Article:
This Month, 373 Years Ago

Article excerpt

LIBRARIANS IN WESTERN EUROPE were beginning to read Gabriel Naude's recently issued Avis pour dresser une bibliotheque (Advice on Establishing a Library). Although Advice did not constitute the earliest work attempting to outline librarianship's responsibilities (we'd probably have to go all the way back to the 3rd century B.C. Alexandrian Library (see p. 70) for that), it did address a lot of issues we now hold dear in our professional value system.

For example, Naude argued that 17th-century librarians not only needed to collect standard works, best authors, and earliest treatises on subjects (today we would call them "first editions"), but they also had responsibility for acquiring books on subjects that to them might seem of marginal importance. In addition, he condemned libraries that lacked a classified arrangement because, he said, finding information therein required too many catalogs.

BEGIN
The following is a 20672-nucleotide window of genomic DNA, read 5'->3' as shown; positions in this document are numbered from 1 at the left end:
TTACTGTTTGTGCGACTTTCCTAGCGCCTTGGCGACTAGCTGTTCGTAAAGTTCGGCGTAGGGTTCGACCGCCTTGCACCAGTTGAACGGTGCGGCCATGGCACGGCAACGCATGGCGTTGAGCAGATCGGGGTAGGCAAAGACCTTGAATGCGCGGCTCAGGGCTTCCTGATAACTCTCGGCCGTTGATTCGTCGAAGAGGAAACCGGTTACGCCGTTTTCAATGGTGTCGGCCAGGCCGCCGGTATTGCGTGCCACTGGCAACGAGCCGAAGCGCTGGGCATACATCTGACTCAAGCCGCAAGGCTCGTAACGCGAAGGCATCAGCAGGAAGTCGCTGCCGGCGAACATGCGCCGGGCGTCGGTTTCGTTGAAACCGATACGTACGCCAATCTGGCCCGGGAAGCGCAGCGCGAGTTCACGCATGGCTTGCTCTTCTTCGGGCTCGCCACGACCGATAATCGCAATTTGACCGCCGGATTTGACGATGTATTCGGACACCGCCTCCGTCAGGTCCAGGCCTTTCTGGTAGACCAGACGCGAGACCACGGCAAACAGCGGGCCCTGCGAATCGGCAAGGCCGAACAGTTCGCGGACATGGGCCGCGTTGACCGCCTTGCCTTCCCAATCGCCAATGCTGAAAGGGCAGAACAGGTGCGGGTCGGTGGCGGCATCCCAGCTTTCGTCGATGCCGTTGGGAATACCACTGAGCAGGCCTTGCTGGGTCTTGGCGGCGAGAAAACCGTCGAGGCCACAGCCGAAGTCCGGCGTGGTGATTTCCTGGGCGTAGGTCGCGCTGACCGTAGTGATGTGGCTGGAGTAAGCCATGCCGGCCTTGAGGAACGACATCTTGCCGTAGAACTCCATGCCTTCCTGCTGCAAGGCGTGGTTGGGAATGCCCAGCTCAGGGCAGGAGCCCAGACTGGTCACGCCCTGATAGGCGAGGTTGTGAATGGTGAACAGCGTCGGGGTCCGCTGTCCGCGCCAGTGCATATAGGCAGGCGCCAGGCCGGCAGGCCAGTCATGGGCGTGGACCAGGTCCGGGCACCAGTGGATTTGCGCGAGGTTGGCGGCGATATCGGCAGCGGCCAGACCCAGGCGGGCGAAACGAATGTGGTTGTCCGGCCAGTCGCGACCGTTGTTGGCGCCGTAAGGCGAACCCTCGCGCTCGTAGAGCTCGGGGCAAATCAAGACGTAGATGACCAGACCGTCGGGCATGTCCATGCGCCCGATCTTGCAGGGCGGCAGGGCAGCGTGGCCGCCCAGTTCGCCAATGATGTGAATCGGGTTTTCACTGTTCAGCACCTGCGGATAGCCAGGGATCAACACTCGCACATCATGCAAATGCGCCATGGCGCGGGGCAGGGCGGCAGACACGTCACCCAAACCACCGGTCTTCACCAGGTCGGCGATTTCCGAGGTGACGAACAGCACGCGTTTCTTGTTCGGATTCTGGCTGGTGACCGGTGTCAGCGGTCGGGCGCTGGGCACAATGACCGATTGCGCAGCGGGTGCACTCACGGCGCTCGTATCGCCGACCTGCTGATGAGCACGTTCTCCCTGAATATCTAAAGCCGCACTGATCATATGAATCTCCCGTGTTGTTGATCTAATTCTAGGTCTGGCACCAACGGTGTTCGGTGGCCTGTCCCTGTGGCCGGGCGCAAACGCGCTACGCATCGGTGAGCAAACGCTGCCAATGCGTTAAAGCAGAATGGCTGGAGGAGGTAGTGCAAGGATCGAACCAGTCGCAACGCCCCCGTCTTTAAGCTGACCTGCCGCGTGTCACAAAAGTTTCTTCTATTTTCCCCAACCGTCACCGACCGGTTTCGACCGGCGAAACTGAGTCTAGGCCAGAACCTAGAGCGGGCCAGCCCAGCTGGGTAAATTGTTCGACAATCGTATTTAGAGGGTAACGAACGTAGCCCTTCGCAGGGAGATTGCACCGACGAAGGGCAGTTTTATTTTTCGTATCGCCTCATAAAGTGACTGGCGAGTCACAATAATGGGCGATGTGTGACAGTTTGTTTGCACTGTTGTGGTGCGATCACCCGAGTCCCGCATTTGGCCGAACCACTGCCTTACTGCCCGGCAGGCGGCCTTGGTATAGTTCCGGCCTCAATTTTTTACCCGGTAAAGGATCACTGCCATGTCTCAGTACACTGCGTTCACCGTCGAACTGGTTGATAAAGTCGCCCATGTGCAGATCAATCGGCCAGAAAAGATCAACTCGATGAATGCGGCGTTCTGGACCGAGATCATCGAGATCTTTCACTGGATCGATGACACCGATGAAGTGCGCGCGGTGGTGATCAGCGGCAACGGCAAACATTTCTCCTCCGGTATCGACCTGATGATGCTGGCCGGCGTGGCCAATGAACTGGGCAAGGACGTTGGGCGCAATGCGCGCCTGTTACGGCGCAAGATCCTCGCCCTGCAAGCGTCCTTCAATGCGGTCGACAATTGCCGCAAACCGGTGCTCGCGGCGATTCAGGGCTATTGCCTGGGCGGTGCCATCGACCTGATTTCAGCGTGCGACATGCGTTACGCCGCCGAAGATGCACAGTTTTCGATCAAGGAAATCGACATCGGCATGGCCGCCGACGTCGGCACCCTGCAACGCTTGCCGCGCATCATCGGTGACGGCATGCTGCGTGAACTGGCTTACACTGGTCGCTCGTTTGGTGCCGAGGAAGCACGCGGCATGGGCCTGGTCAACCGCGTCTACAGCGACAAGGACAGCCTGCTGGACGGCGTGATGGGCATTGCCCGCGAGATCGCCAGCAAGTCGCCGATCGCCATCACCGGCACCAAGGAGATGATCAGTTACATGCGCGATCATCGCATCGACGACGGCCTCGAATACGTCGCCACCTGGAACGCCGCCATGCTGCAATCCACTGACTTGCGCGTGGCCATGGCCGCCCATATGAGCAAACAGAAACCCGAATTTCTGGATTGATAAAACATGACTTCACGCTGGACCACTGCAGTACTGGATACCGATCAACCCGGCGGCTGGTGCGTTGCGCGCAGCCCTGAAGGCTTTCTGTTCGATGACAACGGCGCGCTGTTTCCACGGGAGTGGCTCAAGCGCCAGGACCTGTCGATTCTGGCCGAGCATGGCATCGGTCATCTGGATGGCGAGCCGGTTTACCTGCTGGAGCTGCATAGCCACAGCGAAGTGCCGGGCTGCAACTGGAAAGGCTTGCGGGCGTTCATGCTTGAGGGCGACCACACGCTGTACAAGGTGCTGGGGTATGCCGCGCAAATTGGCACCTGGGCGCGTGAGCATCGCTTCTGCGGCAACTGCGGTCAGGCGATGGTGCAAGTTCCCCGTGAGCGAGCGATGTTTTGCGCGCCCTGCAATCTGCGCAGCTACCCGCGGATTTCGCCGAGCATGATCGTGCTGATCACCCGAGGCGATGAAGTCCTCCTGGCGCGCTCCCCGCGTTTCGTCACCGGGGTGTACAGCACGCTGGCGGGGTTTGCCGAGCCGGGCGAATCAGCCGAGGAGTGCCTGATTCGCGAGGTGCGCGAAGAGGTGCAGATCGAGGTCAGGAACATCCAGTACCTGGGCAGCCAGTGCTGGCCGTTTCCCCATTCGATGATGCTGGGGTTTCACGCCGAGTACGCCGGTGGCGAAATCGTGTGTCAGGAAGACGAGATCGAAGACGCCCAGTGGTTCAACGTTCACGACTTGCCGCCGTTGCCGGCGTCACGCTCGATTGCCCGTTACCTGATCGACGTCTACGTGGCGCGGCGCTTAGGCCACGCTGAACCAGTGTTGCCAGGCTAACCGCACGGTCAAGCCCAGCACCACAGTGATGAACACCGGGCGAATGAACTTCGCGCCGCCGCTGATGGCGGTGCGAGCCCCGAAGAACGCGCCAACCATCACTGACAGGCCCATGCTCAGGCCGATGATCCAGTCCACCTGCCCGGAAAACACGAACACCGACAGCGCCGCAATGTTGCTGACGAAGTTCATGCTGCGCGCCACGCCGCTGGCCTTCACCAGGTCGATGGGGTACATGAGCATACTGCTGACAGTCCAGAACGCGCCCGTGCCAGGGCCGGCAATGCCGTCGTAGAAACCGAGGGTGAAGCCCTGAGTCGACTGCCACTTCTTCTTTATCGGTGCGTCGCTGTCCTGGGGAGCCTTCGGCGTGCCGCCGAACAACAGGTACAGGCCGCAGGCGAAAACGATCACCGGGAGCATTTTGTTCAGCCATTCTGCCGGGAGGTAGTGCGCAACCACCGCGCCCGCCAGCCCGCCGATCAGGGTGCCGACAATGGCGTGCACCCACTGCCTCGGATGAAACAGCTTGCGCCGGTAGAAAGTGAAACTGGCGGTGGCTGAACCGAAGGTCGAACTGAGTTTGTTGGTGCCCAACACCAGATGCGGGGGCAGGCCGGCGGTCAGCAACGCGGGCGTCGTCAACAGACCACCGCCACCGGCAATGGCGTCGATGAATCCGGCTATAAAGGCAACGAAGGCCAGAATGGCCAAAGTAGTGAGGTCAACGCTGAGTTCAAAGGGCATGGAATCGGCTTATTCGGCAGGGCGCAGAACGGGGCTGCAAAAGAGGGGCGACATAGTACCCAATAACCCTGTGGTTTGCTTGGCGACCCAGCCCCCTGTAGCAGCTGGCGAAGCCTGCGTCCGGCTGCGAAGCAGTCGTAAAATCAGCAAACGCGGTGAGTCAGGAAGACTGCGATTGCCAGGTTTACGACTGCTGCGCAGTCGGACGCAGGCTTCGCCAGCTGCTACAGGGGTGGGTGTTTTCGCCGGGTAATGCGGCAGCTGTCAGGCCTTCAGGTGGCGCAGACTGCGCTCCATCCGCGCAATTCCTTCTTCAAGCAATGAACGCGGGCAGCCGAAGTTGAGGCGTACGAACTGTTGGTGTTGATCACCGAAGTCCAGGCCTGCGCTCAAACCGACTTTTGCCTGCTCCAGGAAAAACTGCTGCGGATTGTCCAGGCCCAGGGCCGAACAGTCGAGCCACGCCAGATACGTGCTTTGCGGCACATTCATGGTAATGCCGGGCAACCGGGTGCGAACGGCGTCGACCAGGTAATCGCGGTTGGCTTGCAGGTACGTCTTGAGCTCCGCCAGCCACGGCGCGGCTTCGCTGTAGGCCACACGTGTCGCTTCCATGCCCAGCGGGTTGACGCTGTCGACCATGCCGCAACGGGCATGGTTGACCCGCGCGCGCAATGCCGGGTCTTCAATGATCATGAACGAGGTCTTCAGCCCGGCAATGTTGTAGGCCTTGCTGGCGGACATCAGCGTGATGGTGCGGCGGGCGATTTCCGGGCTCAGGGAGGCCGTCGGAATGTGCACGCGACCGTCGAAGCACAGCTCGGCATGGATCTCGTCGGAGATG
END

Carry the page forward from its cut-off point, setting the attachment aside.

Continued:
Finally (and perhaps most important for contemporary audiences), Naude said that libraries had an obligation to provide materials on multiple sides of questions important to their users and communities. For him, this included opponents of the orthodox Aristotelian philosophy that grounded his own religious faith, and even extended to works he considered heresy--a rather courageous position to take for a 17th-century intellectual close to the power of the Roman Catholic Church. …